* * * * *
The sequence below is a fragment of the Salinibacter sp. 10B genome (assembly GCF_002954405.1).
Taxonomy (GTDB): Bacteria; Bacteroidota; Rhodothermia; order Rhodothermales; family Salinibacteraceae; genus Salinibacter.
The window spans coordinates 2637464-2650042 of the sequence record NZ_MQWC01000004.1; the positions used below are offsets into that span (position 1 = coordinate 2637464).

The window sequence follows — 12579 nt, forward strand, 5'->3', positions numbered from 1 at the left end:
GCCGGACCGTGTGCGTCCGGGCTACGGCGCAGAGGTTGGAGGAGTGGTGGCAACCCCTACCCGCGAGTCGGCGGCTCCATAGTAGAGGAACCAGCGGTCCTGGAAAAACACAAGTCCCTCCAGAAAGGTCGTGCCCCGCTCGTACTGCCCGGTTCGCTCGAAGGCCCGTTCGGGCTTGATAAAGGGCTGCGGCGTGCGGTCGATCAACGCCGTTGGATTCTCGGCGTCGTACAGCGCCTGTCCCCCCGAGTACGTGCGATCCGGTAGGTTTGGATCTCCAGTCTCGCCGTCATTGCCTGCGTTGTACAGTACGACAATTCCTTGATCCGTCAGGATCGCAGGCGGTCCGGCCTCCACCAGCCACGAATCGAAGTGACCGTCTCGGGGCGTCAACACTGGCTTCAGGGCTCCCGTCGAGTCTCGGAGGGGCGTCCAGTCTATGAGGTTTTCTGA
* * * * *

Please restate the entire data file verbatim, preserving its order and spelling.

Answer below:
The sequence below is a fragment of the Salinibacter sp. 10B genome (assembly GCF_002954405.1).
Taxonomy (GTDB): Bacteria; Bacteroidota; Rhodothermia; order Rhodothermales; family Salinibacteraceae; genus Salinibacter.
The window spans coordinates 2637464-2650042 of the sequence record NZ_MQWC01000004.1; the positions used below are offsets into that span (position 1 = coordinate 2637464).

The window sequence follows — 12579 nt, forward strand, 5'->3', positions numbered from 1 at the left end:
GCCGGACCGTGTGCGTCCGGGCTACGGCGCAGAGGTTGGAGGAGTGGTGGCAACCCCTACCCGCGAGTCGGCGGCTCCATAGTAGAGGAACCAGCGGTCCTGGAAAAACACAAGTCCCTCCAGAAAGGTCGTGCCCCGCTCGTACTGCCCGGTTCGCTCGAAGGCCCGTTCGGGCTTGATAAAGGGCTGCGGCGTGCGGTCGATCAACGCCGTTGGATTCTCGGCGTCGTACAGCGCCTGTCCCCCCGAGTACGTGCGATCCGGTAGGTTTGGATCTCCAGTCTCGCCGTCATTGCCTGCGTTGTACAGTACGACAATTCCTTGATCCGTCAGGATCGCAGGCGGTCCGGCCTCCACCAGCCACGAATCGAAGTGACCGTCTCGGGGCGTCAACACTGGCTTCAGGGCTCCCGTCGAGTCTCGGAGGGGCGTCCAGTCTATGAGGTTTTCTGA